Star rookie Chris Borland’s retirement is causing reverberations this week, leading many to ask, are football’s risks worth its rewards? In 2012, Intelligence Squared U.S. debated the risks of college football with Malcolm Gladwell, Buzz Bissinger, Tim Green and Jason Whitlock. The debate sold out so quickly and garnered so much pre-debate publicity, even we were taken by surprise. Once again, a growing concern over safety has put football’s future back in the spotlight.
My own experience of college football consisted of attending occasional games at Yale Bowl. When I was lucky enough to have a date, she usually knew more about the game than I did. I was a bright, nerdy kid. And when I got into a position to hire people, I looked to hire people like myself. But with maturity and experience, I came to value a varsity football background very highly indeed. Often that bespoke the discipline to work very hard, the perseverance to suffer defeat and endure pain, the personality to be part of a team and sometimes the charisma to lead one.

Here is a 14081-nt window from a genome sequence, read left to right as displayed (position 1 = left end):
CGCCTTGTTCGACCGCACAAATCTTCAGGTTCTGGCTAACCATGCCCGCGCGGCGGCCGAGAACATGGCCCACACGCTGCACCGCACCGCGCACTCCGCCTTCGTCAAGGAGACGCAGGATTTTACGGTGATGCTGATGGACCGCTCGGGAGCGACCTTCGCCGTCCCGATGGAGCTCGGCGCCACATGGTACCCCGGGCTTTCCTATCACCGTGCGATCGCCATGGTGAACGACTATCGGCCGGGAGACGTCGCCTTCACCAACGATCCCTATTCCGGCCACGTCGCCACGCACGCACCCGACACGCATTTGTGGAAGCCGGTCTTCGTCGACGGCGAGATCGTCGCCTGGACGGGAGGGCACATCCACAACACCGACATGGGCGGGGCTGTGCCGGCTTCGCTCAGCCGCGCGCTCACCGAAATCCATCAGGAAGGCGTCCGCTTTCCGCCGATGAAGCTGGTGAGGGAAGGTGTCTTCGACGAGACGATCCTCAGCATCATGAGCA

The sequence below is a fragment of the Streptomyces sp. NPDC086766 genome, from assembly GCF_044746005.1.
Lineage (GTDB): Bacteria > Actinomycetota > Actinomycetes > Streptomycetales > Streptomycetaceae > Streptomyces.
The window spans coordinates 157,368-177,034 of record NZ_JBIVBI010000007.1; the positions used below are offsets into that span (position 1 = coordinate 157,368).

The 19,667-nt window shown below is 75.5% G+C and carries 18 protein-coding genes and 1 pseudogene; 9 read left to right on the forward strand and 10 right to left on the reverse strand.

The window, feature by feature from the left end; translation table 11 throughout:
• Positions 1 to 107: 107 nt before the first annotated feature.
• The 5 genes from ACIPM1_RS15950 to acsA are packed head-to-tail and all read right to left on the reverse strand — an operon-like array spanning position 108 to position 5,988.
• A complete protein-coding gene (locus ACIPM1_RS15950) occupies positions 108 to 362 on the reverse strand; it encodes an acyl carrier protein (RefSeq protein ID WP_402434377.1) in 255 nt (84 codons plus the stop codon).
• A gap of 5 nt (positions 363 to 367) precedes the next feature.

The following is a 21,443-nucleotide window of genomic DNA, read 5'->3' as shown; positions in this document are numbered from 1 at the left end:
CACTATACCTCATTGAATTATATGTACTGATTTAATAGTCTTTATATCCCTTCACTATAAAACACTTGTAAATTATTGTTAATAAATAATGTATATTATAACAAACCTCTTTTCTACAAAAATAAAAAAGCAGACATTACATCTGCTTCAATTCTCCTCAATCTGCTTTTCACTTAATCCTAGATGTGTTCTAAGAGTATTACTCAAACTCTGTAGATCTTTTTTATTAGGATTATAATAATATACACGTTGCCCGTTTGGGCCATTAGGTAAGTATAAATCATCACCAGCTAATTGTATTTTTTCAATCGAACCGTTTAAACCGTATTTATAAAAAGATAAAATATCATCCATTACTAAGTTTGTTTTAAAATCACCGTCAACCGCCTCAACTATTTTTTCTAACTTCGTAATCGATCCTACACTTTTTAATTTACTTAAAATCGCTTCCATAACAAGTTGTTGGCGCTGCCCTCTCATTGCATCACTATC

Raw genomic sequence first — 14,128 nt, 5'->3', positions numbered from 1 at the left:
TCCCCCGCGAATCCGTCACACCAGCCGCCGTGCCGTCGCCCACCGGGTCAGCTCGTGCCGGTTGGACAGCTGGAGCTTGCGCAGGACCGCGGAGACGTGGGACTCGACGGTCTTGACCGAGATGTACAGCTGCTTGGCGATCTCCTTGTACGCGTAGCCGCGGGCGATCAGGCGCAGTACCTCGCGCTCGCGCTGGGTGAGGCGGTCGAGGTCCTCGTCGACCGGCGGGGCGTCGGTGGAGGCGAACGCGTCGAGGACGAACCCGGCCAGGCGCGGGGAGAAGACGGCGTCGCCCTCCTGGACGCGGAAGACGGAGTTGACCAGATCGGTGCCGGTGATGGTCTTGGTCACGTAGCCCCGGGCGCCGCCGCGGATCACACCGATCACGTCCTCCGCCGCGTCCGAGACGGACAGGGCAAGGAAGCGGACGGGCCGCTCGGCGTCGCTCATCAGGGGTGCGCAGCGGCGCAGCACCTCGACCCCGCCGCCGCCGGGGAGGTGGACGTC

A healthy mind and a healthy body. What’s wrong with that ideal? Well, nothing, except it has very little to do with college football as played at the big state colleges, the Texas, Georgia, Florida, Louisiana, Michigan and the recently infamous Penn State.
These are big businesses. They generate profits of 40 to $50 million a year, sometimes more. The coaches are paid more than university presidents. And the athletes are offered all manner of tawdry inducements, often making a sham of their amateur status. They can emerge with little real education, but often with some very real brain injuries resulting in elevated risks of dementia at a young age.
Libertarians would argue that all sorts of sports and recreational activities are risky; motor car racing, downhill skiing, climbing mountains and on and on. And a decent respect for human liberty dictates allowing adults to assume the risks they choose. But query if a small — if a poor high school student offered an athletic scholarship to play big-time football is making an informed choice or a mature one. And for the colleges, is big-time football a valuable source of funding for other athletic programs? Is it an object of school pride that drives bigger donations from alumni and more generous funding from state legislatures? Or is it a corruption magnet, corrosive of the meaning and purpose of the university itself?
There remains huge public interest in these issues: “I just honestly want to do what’s best for my health,” Borland told Outside the Lines. “From what I’ve researched and what I’ve experienced, I don’t think it’s worth the risk.”
Where do you stand? The Intelligence Squared U.S. public opinion poll on the debate “Ban College Football” is still capturing votes. Cast your vote here.